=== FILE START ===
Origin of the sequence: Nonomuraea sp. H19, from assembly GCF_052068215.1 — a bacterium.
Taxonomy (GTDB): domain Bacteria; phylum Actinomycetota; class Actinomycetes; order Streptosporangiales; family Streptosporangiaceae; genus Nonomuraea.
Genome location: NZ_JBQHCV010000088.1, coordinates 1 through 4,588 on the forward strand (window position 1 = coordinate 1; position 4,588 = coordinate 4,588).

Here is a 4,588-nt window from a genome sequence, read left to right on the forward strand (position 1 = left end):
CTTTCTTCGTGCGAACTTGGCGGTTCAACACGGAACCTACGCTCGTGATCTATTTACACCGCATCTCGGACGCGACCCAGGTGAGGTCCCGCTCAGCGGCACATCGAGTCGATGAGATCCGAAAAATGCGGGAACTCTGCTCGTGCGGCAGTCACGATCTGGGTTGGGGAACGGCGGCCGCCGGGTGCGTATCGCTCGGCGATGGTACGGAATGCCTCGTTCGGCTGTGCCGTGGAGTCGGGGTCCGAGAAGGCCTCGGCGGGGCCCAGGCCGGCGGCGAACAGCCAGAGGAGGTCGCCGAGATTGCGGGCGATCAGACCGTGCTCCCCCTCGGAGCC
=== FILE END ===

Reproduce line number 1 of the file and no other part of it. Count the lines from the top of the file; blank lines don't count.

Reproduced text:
Origin of the sequence: Nonomuraea sp. H19, from assembly GCF_052068215.1 — a bacterium.